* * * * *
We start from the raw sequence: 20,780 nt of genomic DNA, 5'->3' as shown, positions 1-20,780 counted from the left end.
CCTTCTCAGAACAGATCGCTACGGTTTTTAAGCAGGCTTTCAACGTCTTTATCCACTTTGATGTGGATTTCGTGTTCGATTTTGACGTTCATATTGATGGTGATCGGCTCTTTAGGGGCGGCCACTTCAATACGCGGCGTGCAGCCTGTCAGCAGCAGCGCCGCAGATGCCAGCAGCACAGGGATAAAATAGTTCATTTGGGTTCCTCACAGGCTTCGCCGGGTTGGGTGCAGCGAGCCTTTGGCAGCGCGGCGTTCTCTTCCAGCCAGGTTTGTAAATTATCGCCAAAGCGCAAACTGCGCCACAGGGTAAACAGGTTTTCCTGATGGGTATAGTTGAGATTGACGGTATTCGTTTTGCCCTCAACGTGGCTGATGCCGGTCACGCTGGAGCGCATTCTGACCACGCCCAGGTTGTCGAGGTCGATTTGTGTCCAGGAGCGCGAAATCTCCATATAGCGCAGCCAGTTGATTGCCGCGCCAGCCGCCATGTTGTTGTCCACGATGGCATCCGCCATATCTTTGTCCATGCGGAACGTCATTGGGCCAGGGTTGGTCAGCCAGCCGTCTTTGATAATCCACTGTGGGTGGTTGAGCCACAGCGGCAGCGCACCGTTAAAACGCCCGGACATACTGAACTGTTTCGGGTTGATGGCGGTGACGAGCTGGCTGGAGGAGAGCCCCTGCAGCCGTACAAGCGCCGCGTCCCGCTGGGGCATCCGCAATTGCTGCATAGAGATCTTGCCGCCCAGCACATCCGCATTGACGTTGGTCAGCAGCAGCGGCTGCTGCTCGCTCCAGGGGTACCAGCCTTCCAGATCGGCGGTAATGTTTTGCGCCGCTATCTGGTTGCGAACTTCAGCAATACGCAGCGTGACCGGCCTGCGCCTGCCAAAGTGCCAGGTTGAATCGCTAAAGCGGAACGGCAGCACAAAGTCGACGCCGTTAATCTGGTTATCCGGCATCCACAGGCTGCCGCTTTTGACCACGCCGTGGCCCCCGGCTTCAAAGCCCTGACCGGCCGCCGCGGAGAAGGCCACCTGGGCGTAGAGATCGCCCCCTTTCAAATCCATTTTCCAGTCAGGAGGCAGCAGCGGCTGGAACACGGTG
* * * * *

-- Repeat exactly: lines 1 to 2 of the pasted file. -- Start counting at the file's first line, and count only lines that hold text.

We start from the raw sequence: 20,780 nt of genomic DNA, 5'->3' as shown, positions 1-20,780 counted from the left end.
CCTTCTCAGAACAGATCGCTACGGTTTTTAAGCAGGCTTTCAACGTCTTTATCCACTTTGATGTGGATTTCGTGTTCGATTTTGACGTTCATATTGATGGTGATCGGCTCTTTAGGGGCGGCCACTTCAATACGCGGCGTGCAGCCTGTCAGCAGCAGCGCCGCAGATGCCAGCAGCACAGGGATAAAATAGTTCATTTGGGTTCCTCACAGGCTTCGCCGGGTTGGGTGCAGCGAGCCTTTGGCAGCGCGGCGTTCTCTTCCAGCCAGGTTTGTAAATTATCGCCAAAGCGCAAACTGCGCCACAGGGTAAACAGGTTTTCCTGATGGGTATAGTTGAGATTGACGGTATTCGTTTTGCCCTCAACGTGGCTGATGCCGGTCACGCTGGAGCGCATTCTGACCACGCCCAGGTTGTCGAGGTCGATTTGTGTCCAGGAGCGCGAAATCTCCATATAGCGCAGCCAGTTGATTGCCGCGCCAGCCGCCATGTTGTTGTCCACGATGGCATCCGCCATATCTTTGTCCATGCGGAACGTCATTGGGCCAGGGTTGGTCAGCCAGCCGTCTTTGATAATCCACTGTGGGTGGTTGAGCCACAGCGGCAGCGCACCGTTAAAACGCCCGGACATACTGAACTGTTTCGGGTTGATGGCGGTGACGAGCTGGCTGGAGGAGAGCCCCTGCAGCCGTACAAGCGCCGCGTCCCGCTGGGGCATCCGCAATTGCTGCATAGAGATCTTGCCGCCCAGCACATCCGCATTGACGTTGGTCAGCAGCAGCGGCTGCTGCTCGCTCCAGGGGTACCAGCCTTCCAGATCGGCGGTAATGTTTTGCGCCGCTATCTGGTTGCGAACTTCAGCAATACGCAGCGTGACCGGCCTGCGCCTGCCAAAGTGCCAGGTTGAATCGCTAAAGCGGAACGGCAGCACAAAGTCGACGCCGTTAATCTGGTTATCCGGCATCCACAGGCTGCCGCTTTTGACCACGCCGTGGCCCCCGGCTTCAAAGCCCTGACCGGCCGCCGCGGAGAAGGCCACCTGGGCGTAGAGATCGCCCCCTTTCAAATCCATTTTCCAGTCAGGAGGCAGCAGCGGCTGGAACACGGTG